The Classic Editor plugin is active on over 5,000,000 installations of WordPress. WordPress_sentence_65

Vulnerabilities WordPress_section_12

Many security issues have been uncovered in the software, particularly in 2007, 2008, and 2015. WordPress_sentence_66

According to Secunia, WordPress in April 2009 had seven unpatched security advisories (out of 32 total), with a maximum rating of "Less Critical". WordPress_sentence_67

Secunia maintains an up-to-date list of WordPress vulnerabilities. WordPress_sentence_68

In January 2007, many high-profile search engine optimization (SEO) blogs, as well as many low-profile commercial blogs featuring AdSense, were targeted and attacked with a WordPress exploit. WordPress_sentence_69

A separate vulnerability on one of the project site's web servers allowed an attacker to introduce exploitable code in the form of a back door to some downloads of WordPress 2.1.1. WordPress_sentence_70

The 2.1.2 release addressed this issue; an advisory released at the time advised all users to upgrade immediately. WordPress_sentence_71

In May 2007, a study revealed that 98% of WordPress blogs being run were exploitable because they were running outdated and unsupported versions of the software. WordPress_sentence_72

In part to mitigate this problem, WordPress made updating the software a much easier, "one click" automated process in version 2.7 (released in December 2008). WordPress_sentence_73

However, the filesystem security settings required to enable the update process can be an additional risk. WordPress_sentence_74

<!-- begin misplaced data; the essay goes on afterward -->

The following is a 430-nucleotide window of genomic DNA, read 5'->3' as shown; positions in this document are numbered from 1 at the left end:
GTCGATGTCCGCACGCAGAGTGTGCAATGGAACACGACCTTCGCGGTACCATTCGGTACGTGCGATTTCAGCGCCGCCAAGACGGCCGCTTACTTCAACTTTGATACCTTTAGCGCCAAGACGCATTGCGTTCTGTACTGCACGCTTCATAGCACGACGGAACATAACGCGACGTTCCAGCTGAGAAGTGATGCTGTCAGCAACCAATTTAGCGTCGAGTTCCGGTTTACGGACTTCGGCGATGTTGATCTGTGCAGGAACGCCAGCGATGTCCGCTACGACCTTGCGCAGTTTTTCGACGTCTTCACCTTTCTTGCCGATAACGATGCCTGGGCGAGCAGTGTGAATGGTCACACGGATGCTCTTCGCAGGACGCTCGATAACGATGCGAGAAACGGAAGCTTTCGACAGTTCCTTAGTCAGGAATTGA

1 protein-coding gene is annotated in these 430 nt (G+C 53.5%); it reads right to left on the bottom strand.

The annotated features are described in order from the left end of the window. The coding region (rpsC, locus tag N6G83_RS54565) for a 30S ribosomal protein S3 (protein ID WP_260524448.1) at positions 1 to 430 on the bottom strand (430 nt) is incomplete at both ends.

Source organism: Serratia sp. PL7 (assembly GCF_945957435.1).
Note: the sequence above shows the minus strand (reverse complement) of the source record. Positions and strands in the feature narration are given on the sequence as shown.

In a June 2007 interview, Stefan Esser, the founder of the PHP Security Response Team, spoke critically of WordPress' security track record, citing problems with the application's architecture that made it unnecessarily difficult to write code that is secure from SQL injection vulnerabilities, as well as some other problems. WordPress_sentence_75

In June 2013, it was found that some of the 50 most downloaded WordPress plugins were vulnerable to common Web attacks such as SQL injection and XSS. WordPress_sentence_76

A separate inspection of the top-10 e-commerce plugins showed that seven of them were vulnerable. WordPress_sentence_77

In an effort to promote better security, and to streamline the update experience overall, automatic background updates were introduced in WordPress 3.7. WordPress_sentence_78

Individual installations of WordPress can be protected with security plugins that prevent user enumeration, hide resources and thwart probes. WordPress_sentence_79

Users can also protect their WordPress installations by taking steps such as keeping all WordPress installation, themes, and plugins updated, using only trusted themes and plugins, editing the site's .htaccess configuration file if supported by the web server to prevent many types of SQL injection attacks and block unauthorized access to sensitive files. WordPress_sentence_80

It is especially important to keep WordPress plugins updated because would-be hackers can easily list all the plugins a site uses, and then run scans searching for any vulnerabilities against those plugins. WordPress_sentence_81

If vulnerabilities are found, they may be exploited to allow hackers to, for example, upload their own files (such as a web shell) that collect sensitive information. WordPress_sentence_82

Developers can also use tools to analyze potential vulnerabilities, including WPScan, WordPress Auditor and WordPress Sploit Framework developed by 0pc0deFR. WordPress_sentence_83

These types of tools research known vulnerabilities, such as a CSRF, , , XSS, SQL injection and user enumeration. WordPress_sentence_84

However, not all vulnerabilities can be detected by tools, so it is advisable to check the code of plugins, themes and other add-ins from other developers. WordPress_sentence_85

In March 2015, it was reported by many security experts and SEOs, including Search Engine Land, that a SEO plugin for WordPress called Yoast which is used by more than 14 million users worldwide has a vulnerability which can lead to an exploit where hackers can do a Blind SQL injection. WordPress_sentence_86